Baker, a nêhiyaw âpihtawikosisân/Icelandic writer, was a finalist for the Rogers Writers’ Trust Fiction Prize, the Emerging Indigenous Voices Award for fiction and won the City of Vancouver Book Award in 2017 for her debut short story collection Bad Endings. She was selected by noted writer Thomas King. “Carleigh Baker is one of those writers who can look at humanity and tell you where the bodies are buried,” King says. “And she’s happy to dig a few up, dust them off, and send them on their way to find a story . . . . [she is] a rare talent who can make you smile and cringe and think in the same sentence.”
The Writers’ Trust Rising Stars program is a multi-faceted career development program that recognizes talented authors in the early stages of their careers with $5,000 and highlights their work with an endorsement from a proven, influential author. The Rising Stars will attend a two-week, self-directed writing residency at the Banff Centre in Alberta.
Call for local poster art
What does the city’s leading concert poster creator and distributor do when there are no events to promote? If you’re Metropol—the good folks who have been postering daily on the downtown cylinders for nearly two decades—you decide to change those poles into instant art galleries.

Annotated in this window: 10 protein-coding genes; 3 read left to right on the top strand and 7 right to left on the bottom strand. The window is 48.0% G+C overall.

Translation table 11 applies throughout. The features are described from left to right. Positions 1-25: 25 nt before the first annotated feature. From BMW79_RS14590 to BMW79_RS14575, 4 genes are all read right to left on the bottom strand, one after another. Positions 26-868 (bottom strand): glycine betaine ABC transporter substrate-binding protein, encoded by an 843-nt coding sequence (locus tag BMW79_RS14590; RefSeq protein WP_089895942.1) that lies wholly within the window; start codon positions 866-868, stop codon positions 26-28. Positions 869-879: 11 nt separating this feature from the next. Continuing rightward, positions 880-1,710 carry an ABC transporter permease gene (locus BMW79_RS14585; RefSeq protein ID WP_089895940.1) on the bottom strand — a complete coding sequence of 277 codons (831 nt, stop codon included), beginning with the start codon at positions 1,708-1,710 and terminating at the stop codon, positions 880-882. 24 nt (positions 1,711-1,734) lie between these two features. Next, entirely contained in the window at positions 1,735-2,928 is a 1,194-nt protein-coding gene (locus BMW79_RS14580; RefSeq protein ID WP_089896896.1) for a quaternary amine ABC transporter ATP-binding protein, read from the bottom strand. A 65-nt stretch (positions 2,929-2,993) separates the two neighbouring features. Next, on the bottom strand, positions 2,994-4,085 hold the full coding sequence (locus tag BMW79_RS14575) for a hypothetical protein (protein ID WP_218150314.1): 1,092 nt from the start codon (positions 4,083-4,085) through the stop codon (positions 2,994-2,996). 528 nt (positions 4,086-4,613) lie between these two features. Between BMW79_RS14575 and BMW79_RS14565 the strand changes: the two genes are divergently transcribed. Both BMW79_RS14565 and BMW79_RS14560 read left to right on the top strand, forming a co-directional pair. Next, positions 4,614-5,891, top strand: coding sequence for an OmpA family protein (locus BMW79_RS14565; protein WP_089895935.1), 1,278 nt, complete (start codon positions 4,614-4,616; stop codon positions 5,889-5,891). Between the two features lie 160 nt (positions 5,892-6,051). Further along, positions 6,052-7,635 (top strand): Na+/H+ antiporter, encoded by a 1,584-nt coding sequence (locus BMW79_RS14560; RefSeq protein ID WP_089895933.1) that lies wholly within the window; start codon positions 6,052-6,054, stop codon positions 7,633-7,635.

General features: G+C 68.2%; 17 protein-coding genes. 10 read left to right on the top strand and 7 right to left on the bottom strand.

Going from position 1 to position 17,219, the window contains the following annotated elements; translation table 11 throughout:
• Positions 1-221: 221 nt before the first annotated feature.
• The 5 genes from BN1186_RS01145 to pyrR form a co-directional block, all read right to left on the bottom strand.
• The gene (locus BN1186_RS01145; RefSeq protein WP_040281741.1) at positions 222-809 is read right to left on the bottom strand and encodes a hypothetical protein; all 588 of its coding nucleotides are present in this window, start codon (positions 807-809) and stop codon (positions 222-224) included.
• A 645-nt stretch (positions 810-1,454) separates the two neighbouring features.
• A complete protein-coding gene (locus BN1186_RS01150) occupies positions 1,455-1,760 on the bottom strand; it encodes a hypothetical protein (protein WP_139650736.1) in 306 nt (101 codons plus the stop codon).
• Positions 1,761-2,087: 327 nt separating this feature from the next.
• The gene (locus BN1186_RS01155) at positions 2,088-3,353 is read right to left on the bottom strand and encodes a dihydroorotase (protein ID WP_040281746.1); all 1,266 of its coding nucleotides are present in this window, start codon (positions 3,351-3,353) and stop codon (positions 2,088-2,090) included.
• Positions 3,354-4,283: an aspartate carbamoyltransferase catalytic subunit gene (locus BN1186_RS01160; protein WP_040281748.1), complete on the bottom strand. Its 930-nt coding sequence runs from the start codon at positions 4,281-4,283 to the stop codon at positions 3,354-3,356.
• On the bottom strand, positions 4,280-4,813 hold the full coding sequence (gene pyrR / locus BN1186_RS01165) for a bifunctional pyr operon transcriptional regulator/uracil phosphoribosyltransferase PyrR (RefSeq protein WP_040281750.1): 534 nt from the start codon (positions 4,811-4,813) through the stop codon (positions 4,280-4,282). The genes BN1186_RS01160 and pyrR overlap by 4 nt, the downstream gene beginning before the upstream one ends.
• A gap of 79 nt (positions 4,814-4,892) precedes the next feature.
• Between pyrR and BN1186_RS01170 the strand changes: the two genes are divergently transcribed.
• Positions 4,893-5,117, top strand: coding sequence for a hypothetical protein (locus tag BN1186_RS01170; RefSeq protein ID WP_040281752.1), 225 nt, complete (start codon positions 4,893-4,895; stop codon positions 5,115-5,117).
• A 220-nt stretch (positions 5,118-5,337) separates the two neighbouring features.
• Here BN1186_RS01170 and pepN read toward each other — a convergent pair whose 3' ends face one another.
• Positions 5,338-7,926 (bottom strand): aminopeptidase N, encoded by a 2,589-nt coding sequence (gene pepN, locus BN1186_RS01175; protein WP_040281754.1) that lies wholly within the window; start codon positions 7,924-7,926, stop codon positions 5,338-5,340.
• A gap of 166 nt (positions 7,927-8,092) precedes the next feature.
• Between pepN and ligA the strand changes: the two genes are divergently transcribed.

“While COVID-19 has shuttered cultural, athletic and social gatherings in communities worldwide, it does not hold back creative spirit and outreach,” Metropol announced. “We are calling on local artists and image-makers to submit colourful works that we can print and post around town once a week—free of charge.”
Yep, all you have to do is email email@example.com to submit your digital files (artwork sized to 11″x17″, high-quality-print PDF 300dpi or Vector), plus your name and/or Instagram handle, and you’ll see your work on poster poles around the city.
“Art is a calming and inspiring force,” says Metropol. “Let’s keep our community vivid, bright and alive.”
Movies, books & cats—oh my!
While UVic’s legendary movie theatre Cinecenta is closed, they’ve decided to take a step into the streaming universe by partnering with indie film distributor Kinosmith to offer a pair of documentaries to enjoy from the comfort of your home.